The tension is especially acute for black parents whose children are trapped in the worst public schools. In other states, black organizations that march in lockstep with Democrats and their union allies have also been slow to catch up, but the message is getting louder. In Harlem last year, thousands of parents protested the NAACP’s role in a lawsuit to block school closings and the expansion of charter schools.

No reform effort is too small for the teachers union to squash. In this month’s election, the National Education Association descended from Washington to distant Idaho, spending millions to defeat a measure that limited collective bargaining for teachers and pegged a portion of teachers’ salaries to classroom performance. In Alabama, Republican Governor Robert Bentley says he’s giving up on his campaign to bring charter schools to the state after massive resistance from the Alabama Education Association.

Unions fight as hard as they do because they have one priority—preserving their jobs and increasing their pay and benefits. Students are merely their means to that end. Reforming public education is the civil rights issue of our era, and each year that passes without reform sacrifices thousands more children to union politics.

Now that the election is over, is it too much to ask that President Obama and Education Secretary Arne Duncan drop their union coddling and speak truth to union power? Alas, it probably is.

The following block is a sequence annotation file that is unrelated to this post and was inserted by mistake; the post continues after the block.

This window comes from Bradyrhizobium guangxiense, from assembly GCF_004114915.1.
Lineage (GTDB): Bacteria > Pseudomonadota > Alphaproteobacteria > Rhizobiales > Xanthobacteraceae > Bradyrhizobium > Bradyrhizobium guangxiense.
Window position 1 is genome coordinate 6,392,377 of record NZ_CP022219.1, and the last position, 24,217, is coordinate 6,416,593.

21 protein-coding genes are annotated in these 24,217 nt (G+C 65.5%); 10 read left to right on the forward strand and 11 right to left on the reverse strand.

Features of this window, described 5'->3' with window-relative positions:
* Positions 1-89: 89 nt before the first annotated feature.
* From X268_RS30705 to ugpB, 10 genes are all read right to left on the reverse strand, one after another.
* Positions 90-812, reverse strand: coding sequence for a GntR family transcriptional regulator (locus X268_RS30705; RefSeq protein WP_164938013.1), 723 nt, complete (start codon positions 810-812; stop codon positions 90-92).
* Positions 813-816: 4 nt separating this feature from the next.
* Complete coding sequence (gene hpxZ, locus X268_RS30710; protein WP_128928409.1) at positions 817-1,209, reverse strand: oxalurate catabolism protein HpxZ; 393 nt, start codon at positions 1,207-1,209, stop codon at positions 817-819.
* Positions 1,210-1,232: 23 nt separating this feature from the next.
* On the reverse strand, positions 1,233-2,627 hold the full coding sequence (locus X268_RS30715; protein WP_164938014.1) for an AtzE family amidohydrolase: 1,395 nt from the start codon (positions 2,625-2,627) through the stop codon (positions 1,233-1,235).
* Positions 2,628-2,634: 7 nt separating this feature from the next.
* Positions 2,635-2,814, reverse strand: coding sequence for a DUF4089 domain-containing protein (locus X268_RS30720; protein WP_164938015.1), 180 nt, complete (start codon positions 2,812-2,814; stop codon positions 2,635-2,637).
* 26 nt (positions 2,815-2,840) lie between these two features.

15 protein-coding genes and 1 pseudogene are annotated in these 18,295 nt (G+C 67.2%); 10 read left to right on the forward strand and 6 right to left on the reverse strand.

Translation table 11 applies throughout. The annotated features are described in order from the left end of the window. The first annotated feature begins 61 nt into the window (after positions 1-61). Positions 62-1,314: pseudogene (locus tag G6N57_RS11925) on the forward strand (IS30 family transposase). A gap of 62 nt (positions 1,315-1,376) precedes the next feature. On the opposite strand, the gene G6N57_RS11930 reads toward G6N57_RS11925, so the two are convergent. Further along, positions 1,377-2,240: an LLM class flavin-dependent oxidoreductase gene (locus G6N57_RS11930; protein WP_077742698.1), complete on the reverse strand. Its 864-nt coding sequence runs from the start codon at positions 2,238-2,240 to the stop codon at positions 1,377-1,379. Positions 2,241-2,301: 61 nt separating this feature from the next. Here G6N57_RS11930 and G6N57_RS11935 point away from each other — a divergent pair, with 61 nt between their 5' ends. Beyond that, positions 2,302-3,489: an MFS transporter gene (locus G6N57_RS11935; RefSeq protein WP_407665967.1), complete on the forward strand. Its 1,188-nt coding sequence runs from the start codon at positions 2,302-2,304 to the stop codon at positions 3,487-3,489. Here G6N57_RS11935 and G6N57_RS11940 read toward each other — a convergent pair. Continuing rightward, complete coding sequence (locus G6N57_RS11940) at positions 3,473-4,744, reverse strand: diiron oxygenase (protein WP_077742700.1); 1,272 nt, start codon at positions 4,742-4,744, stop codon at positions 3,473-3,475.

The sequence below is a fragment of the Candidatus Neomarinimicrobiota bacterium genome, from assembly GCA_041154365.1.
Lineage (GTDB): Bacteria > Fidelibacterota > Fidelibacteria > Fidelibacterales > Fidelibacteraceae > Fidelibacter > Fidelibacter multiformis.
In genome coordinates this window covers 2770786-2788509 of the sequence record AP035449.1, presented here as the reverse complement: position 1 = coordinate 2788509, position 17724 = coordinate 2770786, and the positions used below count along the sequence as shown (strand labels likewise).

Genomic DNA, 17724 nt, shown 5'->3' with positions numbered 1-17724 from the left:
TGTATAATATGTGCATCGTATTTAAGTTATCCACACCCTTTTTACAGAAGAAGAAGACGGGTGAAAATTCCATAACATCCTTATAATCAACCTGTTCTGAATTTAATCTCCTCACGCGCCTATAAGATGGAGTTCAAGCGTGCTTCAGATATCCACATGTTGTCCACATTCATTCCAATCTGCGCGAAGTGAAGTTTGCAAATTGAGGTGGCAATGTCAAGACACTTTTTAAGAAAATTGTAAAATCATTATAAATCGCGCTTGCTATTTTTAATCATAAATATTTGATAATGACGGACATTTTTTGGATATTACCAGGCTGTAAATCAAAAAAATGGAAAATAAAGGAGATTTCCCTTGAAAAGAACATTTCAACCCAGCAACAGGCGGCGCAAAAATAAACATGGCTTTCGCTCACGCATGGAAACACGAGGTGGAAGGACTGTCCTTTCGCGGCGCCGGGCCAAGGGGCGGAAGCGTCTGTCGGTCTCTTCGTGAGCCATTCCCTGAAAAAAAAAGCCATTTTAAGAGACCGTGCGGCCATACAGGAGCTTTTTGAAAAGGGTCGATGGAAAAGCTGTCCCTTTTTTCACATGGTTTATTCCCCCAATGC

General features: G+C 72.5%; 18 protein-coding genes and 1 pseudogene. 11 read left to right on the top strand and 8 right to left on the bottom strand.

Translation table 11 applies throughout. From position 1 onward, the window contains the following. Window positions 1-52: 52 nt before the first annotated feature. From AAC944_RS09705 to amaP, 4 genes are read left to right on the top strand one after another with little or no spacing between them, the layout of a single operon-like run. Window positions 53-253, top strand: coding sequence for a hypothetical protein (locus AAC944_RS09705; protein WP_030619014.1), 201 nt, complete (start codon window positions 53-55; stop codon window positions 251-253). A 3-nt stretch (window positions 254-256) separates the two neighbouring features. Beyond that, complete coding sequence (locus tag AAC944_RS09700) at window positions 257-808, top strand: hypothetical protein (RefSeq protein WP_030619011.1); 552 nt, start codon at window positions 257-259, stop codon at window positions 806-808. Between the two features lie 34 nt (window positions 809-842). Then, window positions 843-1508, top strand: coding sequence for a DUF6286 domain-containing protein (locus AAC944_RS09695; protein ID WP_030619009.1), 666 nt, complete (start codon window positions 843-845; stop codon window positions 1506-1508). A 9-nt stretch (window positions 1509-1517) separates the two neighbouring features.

A version of this article appeared November 19, 2012, on page A18 in the U.S. edition of The Wall Street Journal, with the headline: The Evil Empire Strikes Back

The Suburban Education Gap

November 16, 2012

The U.S. economy could be $1 trillion a year stronger if Americans only performed at Canada’s level in math.

By ARTHUR LEVINE

Parents nationwide are familiar with the wide academic achievement gaps separating American students of different races, family incomes and ZIP Codes. But a second crucial achievement gap receives far less attention. It is the disparity between children in America’s top suburban schools and their peers in the highest-performing school systems elsewhere in the world.

Of the 70 countries tested by the widely used Program for International Student Assessment, the United States falls in the middle of the pack. This is the case even for relatively well-off American students: Of American 15-year-olds with at least one college-educated parent, only 42% are proficient in math, according to a Harvard University study of the PISA results. That is compared with 75% proficiency for all 15-year-olds in Shanghai and 50% for those in Canada.

Compared with big urban centers, America’s affluent suburbs have roughly four times as many students performing at the academic level of their international peers in math. But when American suburbs are compared with two of the top school systems in the world—in Finland and Singapore—very few, such as Evanston, Ill., and Scarsdale, N.Y., outperform the international competition. Most of the other major suburban areas underperform the international competition. That includes the likes of Grosse Point, Mich., Montgomery County, Md., and Greenwich, Conn. And most underperform substantially, according to the Global Report Card database of the George W. Bush Presidential Center.